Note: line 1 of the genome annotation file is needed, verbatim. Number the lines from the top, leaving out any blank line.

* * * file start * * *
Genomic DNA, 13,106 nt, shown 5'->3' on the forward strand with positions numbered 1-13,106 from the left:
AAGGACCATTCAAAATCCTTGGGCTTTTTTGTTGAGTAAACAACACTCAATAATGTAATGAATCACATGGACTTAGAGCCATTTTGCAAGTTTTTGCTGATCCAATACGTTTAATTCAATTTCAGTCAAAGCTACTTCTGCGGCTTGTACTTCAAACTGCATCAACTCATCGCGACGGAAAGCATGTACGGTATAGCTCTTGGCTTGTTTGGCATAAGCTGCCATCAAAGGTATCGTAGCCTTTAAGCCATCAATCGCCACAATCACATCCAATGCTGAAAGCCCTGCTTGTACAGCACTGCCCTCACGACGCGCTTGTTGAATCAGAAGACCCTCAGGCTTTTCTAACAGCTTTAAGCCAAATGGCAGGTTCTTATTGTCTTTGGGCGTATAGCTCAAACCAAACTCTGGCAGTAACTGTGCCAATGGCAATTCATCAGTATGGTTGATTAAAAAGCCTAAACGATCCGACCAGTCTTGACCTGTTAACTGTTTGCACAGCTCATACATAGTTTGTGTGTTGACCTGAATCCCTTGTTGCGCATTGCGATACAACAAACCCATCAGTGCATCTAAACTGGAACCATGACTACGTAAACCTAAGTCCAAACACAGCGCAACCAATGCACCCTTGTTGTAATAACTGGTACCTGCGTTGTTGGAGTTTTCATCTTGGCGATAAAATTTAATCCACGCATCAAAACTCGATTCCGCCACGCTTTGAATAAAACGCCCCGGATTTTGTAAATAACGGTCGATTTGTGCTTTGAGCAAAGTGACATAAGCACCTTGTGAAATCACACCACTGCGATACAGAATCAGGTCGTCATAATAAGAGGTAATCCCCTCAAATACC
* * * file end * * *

Genomic DNA, 13,106 nt, shown 5'->3' on the forward strand with positions numbered 1-13,106 from the left: